How much do you love swearing? Enough to order a mystery box of swear-themed merchandise? Enough to order a monthly delivery of mysterious sweary shit? For a whole year?
Emily Simonis, a graphic designer, embroidery artist, and self-described “resident profanity expert” in Milwaukee, Wisconsin, is counting on a lot of affirmative answers. Her new subscription business, CussCrate, is dedicated to the proposition that people need, in her words and capitalization style, MORE PROFANITY. We at Strong Language agree! So Emily graciously sent a sample box for us (OK, me, Nancy) to review.
The subscription-merch phenomenon isn’t new: The original by-the-month subscriptions, at least in the U.S., may have been Book of the Month (founded in 1926) and Harry & David’s Fruit of the Month Club (1937), both of which are still alive and well. But thanks to e-commerce, the concept is enjoying a revival that started in about 2010, when the cosmetics-delivery service Birchbox launched. Since then, new subscription services — for razors, pet supplies, kids’ stuff, games, clothing, jerky, you name it — have popped up regularly. In fact, there are so many “box” services that there’s now a thriving box-review journalism beat (“The 50 Best Monthly Subscription Boxes,” “43 Subscription Boxes That Make Perfect Last-Minute Gifts,” “30 Cheap Subscription Boxes for $10 or Less”). If you’re starting small, like CussCrate, you can get business and software support from Cratejoy, which launched in 2014. (Slogan: “Unbox Your Side Hustle!” More on side hustle here.)
So what’s inside a CussCrate?
Right on top is an example of Emily’s own handiwork: a sweetly embroidered “Bitch, Please” sampler, ready for hanging.
The sentiment is universal enough — the embroidered-slogan equivalent of an eye roll — to be appropriate for almost all households and décors.
Emily’s original entrepreneurial venture, creating sweary embroidery, gave her the idea for CussCrate: Traveling to independent craft fairs, she met other sweary-preneurs and ended up tapping into that network.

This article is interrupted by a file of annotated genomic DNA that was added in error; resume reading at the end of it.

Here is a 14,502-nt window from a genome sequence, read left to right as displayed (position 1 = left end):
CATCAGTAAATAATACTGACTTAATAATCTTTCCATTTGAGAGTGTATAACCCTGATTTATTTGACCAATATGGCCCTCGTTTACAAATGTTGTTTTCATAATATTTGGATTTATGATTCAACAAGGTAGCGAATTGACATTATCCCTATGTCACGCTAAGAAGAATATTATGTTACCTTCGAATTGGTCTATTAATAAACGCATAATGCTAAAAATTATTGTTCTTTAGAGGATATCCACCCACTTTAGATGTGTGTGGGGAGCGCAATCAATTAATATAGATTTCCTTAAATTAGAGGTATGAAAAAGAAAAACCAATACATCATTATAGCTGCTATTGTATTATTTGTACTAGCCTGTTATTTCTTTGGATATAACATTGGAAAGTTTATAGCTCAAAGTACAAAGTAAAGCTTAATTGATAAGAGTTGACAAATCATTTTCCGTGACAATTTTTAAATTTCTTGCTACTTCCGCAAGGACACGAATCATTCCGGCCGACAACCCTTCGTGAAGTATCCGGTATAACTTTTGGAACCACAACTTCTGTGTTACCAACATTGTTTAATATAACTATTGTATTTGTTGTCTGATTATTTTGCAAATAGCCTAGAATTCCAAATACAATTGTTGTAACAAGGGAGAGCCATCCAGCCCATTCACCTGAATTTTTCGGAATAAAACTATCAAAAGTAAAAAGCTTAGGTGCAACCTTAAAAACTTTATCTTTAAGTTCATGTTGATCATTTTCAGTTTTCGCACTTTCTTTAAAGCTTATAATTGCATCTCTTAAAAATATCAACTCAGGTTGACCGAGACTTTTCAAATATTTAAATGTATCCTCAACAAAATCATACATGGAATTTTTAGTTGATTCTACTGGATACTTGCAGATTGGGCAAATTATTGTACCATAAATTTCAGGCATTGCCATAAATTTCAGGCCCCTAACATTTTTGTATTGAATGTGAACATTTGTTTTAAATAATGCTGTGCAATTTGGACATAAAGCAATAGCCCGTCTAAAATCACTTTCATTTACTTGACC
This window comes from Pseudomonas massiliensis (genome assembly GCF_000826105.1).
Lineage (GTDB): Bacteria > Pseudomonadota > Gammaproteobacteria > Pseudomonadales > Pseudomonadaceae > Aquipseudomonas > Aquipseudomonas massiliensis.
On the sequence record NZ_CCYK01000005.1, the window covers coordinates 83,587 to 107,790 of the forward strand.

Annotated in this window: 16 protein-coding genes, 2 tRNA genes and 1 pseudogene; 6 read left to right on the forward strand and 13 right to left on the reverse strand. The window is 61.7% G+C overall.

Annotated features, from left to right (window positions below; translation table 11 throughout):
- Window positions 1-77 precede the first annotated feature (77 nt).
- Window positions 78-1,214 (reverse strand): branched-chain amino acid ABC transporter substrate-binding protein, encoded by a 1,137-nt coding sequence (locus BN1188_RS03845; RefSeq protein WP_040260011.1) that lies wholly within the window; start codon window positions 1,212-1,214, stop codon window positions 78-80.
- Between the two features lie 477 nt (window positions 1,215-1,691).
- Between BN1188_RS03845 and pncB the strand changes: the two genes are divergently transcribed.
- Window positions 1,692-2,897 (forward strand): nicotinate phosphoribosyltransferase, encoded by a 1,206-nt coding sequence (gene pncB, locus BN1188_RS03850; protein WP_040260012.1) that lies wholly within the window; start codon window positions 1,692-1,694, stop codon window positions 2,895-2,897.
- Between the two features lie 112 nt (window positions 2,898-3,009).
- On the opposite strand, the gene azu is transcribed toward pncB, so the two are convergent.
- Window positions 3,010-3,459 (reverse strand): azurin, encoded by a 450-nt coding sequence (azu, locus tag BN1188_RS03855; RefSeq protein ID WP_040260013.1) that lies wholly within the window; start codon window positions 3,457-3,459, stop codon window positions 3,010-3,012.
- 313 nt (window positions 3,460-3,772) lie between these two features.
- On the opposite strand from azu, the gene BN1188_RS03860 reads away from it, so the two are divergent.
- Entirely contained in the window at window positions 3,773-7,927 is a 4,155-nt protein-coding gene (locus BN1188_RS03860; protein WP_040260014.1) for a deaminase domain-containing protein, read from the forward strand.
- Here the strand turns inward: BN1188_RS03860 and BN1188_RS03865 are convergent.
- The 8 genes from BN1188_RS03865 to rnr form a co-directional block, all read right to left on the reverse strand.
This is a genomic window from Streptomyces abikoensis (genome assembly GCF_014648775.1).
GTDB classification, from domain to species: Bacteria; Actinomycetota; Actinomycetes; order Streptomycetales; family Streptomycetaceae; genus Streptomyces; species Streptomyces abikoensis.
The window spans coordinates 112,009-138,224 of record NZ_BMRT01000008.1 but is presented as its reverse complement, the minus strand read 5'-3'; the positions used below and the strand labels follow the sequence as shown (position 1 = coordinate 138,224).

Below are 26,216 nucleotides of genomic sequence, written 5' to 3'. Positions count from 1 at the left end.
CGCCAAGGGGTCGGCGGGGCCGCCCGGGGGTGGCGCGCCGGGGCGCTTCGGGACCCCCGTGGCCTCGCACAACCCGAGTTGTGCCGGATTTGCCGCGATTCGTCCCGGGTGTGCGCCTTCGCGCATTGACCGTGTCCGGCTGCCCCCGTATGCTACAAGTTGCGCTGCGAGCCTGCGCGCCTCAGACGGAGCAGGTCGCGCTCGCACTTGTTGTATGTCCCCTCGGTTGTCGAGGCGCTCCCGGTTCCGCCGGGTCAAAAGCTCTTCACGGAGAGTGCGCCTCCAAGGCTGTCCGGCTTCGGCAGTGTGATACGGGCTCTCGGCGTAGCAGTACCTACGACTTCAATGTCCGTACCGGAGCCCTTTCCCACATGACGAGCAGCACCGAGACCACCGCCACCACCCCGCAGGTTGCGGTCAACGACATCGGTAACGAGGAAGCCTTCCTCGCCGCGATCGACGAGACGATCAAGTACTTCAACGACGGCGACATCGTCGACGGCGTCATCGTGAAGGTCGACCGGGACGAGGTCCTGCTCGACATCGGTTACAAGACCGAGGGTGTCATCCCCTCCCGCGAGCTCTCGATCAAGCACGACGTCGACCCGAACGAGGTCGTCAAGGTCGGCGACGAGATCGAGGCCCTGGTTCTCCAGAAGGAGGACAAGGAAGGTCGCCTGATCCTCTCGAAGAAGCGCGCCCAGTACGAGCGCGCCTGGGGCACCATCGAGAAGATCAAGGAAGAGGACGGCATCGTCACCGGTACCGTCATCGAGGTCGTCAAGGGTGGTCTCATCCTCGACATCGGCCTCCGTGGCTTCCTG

Here at Strong Language we’re particularly fond of the “as fuck” intensifier (and its abbreviation, AF), so we approve of this kitchen accessory from Right Meow Decals. Our inner trademark cop, however, is less pleased by the Hello Kitty appropriation on the hangtag.
I also have reservations about these greeting cards from Potty Mouth Press. They’re attractively designed (and usefully blank on the inside), but it’s unclear to me who the intended audience is. A friend? An enemy? A frenemy? A collector of sweary stuff? Moreover, the identity and provenance of Potty Mouth Press is a mystery: There’s no URL on the back of the cards (or on CussCrate’s package insert), and when I did my own online search I found a different Potty Mouth greeting-card maker, which tells me the brand name is far from distinctive.
I put the tube of Bad Ass Bitch Balm, which appears to be a side hustle of Lighters Candle Company, of Prince Edward Island, Canada, to use right away. It has virtuous ingredients (soybean oil, beeswax, cocoa butter, shea butter, vitamin E, aloe, and unspecified “flavour”); a light, pleasant fragrance; and an appealing texture. I also like the slight ambiguity of the name: Is it a balm for bad-ass bitches, a bad balm for ass bitches, or a bad-ass balm for bitches? All of the above, probably. I admit I remain a little puzzled about why bad ass is spelled as two words on the label and as one in the company slogan: “Badass Gifts with Attitude.”
So Dirty, a soap company in Jacksonville, Vermont, makes handmade soaps with an unapologetically handmade look (randomly colored, slightly lumpish) and slightly naughty names. In addition to Karma’s a Bitch (and So Are You), there’s Unicorn Sh*t, Stupid Hipster, Sexy Bitch, and — in season — Merry F*cking Christmas. Personally, I prefer monotone soap, but I’m willing to forgive So Dirty because I like the mild scent (which comes from “essential oils or phthalate free fragrance oils”) and the ingredients (oils, goat’s milk, and “real silk,” which I never knew was a soapy desideratum).
Bottom line: I added up the cost of the individual items and figured this box to be a good value and a fun way to expand one’s (or one’s friends’) sweary-shit repertoire. I like Emily Simonis’s moxie and her entrepreneurial spirit, and I hope she succeeds. (Note to prospective buyers: She ships throughout North America and says she’s willing to ship internationally, too.)
In an email exchange, I asked Emily what her favorite swear is. Her response: “I can’t remember the first one I learned, but I’d guess it was shit because that’s my dad’s favorite. I like most swears. But one phrase that I use a lot is ‘shit ton.’* I also, ironically, use fake swear words, like ‘cripes,’ a lot. I think that comes from my good midwestern upbringing ;).”
* We like shit ton, too.